Crédito para agricultura familiar: um estudo no município de São Carlos.
Mundo Neto, Martin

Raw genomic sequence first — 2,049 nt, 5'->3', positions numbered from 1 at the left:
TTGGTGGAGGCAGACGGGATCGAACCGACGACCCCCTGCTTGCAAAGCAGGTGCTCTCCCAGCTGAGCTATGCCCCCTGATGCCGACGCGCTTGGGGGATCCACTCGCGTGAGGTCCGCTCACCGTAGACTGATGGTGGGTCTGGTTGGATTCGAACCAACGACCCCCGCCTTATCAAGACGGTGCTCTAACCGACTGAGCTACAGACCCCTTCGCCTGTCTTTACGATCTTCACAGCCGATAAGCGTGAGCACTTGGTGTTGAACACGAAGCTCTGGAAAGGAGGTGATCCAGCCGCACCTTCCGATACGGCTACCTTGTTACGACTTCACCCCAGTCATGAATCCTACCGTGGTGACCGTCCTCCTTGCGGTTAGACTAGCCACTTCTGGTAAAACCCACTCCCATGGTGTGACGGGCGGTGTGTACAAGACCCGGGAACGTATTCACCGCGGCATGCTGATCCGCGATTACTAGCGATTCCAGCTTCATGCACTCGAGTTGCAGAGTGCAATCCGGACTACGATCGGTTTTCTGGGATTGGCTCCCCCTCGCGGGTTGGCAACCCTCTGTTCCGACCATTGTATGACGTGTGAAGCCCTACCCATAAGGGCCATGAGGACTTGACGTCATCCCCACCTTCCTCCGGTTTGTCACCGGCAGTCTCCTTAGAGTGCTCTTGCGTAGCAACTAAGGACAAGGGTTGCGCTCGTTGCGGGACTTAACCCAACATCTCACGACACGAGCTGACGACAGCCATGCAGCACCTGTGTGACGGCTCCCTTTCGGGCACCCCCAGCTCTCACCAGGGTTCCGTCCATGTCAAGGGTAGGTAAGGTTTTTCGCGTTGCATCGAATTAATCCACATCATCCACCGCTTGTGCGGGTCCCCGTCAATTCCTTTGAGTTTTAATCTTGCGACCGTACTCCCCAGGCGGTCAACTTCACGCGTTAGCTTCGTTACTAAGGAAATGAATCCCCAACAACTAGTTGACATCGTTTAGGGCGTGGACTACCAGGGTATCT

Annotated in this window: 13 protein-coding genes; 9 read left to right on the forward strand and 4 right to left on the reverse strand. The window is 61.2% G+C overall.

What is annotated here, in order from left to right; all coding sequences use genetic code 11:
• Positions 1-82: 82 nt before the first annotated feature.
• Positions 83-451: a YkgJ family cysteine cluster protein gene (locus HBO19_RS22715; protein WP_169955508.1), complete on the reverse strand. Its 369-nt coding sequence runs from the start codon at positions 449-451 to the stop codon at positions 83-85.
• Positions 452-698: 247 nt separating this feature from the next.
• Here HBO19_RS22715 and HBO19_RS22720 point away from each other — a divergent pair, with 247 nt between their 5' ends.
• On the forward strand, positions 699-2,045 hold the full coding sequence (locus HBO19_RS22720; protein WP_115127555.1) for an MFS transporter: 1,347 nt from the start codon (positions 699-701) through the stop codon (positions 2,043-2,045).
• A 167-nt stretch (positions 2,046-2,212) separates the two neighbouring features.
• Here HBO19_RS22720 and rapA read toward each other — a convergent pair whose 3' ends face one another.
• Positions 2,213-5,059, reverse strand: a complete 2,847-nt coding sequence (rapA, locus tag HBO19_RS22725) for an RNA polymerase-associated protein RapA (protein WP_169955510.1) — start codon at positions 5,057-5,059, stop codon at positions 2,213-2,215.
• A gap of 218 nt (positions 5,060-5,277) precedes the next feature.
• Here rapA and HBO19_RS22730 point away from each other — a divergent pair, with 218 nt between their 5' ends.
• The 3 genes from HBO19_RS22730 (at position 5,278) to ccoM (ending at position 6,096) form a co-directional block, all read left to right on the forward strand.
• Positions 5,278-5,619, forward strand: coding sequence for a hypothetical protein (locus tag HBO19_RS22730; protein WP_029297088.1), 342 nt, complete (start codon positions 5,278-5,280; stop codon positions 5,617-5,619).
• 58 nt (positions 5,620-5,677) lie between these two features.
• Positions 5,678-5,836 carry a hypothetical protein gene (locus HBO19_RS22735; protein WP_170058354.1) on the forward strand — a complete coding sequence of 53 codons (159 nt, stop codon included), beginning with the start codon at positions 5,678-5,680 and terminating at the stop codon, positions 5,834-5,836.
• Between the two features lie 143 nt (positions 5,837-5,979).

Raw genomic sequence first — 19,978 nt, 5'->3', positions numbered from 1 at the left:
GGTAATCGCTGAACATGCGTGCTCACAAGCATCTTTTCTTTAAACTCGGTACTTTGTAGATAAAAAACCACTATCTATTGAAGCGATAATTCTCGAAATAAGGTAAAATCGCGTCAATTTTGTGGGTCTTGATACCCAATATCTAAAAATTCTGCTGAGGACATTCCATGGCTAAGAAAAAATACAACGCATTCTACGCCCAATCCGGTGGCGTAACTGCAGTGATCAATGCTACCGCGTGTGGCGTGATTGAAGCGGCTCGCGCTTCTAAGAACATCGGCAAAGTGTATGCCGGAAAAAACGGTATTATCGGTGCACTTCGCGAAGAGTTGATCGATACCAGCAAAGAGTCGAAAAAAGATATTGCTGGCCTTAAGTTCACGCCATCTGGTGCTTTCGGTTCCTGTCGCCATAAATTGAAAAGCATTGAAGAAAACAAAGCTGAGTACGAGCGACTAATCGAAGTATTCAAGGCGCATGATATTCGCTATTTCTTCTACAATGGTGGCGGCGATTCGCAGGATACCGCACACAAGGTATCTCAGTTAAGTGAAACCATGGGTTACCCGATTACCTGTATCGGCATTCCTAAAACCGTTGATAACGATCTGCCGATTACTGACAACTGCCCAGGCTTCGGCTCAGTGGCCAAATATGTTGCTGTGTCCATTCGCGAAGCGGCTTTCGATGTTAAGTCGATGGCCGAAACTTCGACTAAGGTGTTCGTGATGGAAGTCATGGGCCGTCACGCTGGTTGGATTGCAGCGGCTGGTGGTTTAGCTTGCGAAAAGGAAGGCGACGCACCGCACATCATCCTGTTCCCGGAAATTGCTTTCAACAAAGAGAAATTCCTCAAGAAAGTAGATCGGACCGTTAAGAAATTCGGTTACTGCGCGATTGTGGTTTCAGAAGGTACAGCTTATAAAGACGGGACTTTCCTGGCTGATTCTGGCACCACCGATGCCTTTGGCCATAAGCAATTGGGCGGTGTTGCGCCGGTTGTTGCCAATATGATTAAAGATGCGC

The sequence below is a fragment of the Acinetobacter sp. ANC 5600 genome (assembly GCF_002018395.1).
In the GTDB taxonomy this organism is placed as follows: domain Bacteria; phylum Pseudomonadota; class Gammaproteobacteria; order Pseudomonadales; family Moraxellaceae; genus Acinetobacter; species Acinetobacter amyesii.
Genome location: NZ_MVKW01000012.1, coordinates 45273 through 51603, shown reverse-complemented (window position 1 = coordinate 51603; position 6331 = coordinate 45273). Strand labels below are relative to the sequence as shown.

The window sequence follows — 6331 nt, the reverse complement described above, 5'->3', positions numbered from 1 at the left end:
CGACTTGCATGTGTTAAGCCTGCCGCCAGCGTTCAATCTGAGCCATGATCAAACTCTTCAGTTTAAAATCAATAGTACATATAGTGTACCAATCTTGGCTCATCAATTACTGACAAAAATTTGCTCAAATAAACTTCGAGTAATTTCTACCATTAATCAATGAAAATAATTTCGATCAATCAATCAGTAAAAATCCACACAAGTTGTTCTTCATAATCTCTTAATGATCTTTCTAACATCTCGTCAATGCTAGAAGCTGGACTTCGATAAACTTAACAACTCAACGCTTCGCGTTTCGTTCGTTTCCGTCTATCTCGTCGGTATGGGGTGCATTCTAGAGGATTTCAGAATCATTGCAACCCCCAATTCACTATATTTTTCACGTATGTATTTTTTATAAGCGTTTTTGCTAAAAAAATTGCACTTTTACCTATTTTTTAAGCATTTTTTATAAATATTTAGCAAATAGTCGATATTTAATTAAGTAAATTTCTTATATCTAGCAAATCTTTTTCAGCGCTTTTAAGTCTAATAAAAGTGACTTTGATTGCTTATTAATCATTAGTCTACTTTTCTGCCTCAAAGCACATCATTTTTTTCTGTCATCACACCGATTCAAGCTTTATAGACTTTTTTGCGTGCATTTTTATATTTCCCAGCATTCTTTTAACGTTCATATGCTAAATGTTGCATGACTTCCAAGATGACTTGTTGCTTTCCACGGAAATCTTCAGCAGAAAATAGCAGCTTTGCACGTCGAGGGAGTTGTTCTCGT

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The Brazilian green revolution, started in the 60 s, was based on a pattern that favored large producers and those who could get integrated to rising agri-industrial complexes. In the middle of the 90 s, the creation of PRONAF (National Program for the Strengthening of Family Agriculture) aimed at supporting farmers who had frequently been excluded from agricultural policies, mainly subsidized credit. In spite of the creation of PRONAF and other similar programs, only a small part of family farmers have obtained benefits. Credit access is regarded as essential to family farmers success. Thus, the present work intends to comprehend the obstacles for family farmers to access credit, as well as the alternatives adopted by producers to finance their activities. Theoretical foundation was provided by New Institutional Economics and by studies on family agriculture and rural credit. Empirical data on family farmers in the municipality of Sao Carlos-SP were analyzed from three samples, comprising a total of 132 farmers. Moreover, agents related to rural credit (such as extension service personnel, bank managers, rural union representatives, cooperative members and private companies) were interviewed. Tested hypothesis were separated into two groups. The first is related to obstacles in accessing credit: bank requirements which are not easy to be accomplished by farmers; inappropriate payment conditions; farmers aversion to risks; asymmetry of information (farmers does not know credit options and credit agents does not know the target public); passive attitude by credit agents; and lack of technical assistance. The second group of hypothesis refers to alternatives adopted by farmers: use of complementary income sources, deriving from off-farm activities; and access to informal credit market. Only the hypothesis referring to inappropriate payment conditions was not confirmed. Besides confirming the other hypothesis, empirical data allowed for new findings, such as the incorrect view of family farmers which prevails among local operators of subsidized credit lines. Lack of information is one of the main constraints to credit access. Both farmers and farmers organizations do not know several operational aspects of special credits programs. Also, it was found that farmers suppliers were an important source of credit to family smallholders.